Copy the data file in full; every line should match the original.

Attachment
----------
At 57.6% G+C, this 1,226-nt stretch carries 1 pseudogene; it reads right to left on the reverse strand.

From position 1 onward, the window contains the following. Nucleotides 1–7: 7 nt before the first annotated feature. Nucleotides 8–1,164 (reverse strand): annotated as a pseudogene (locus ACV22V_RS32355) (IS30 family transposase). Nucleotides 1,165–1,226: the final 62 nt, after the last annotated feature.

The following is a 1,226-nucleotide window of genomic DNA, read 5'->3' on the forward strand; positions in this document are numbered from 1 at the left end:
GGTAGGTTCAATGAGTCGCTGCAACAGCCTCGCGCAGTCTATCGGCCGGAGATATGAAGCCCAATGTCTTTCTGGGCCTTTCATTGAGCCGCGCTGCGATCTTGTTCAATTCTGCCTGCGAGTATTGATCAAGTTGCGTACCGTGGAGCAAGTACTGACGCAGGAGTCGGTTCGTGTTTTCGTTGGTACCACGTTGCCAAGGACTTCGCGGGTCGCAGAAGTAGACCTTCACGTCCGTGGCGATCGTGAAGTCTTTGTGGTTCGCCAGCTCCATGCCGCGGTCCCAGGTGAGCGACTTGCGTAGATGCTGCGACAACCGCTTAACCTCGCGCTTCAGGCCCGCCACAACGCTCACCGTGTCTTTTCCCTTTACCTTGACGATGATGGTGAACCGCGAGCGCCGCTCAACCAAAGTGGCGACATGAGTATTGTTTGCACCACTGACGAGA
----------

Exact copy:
At 57.6% G+C, this 1,226-nt stretch carries 1 pseudogene; it reads right to left on the reverse strand.

From position 1 onward, the window contains the following. Nucleotides 1–7: 7 nt before the first annotated feature. Nucleotides 8–1,164 (reverse strand): annotated as a pseudogene (locus ACV22V_RS32355) (IS30 family transposase). Nucleotides 1,165–1,226: the final 62 nt, after the last annotated feature.

The following is a 1,226-nucleotide window of genomic DNA, read 5'->3' on the forward strand; positions in this document are numbered from 1 at the left end:
GGTAGGTTCAATGAGTCGCTGCAACAGCCTCGCGCAGTCTATCGGCCGGAGATATGAAGCCCAATGTCTTTCTGGGCCTTTCATTGAGCCGCGCTGCGATCTTGTTCAATTCTGCCTGCGAGTATTGATCAAGTTGCGTACCGTGGAGCAAGTACTGACGCAGGAGTCGGTTCGTGTTTTCGTTGGTACCACGTTGCCAAGGACTTCGCGGGTCGCAGAAGTAGACCTTCACGTCCGTGGCGATCGTGAAGTCTTTGTGGTTCGCCAGCTCCATGCCGCGGTCCCAGGTGAGCGACTTGCGTAGATGCTGCGACAACCGCTTAACCTCGCGCTTCAGGCCCGCCACAACGCTCACCGTGTCTTTTCCCTTTACCTTGACGATGATGGTGAACCGCGAGCGCCGCTCAACCAAAGTGGCGACATGAGTATTGTTTGCACCACTGACGAGA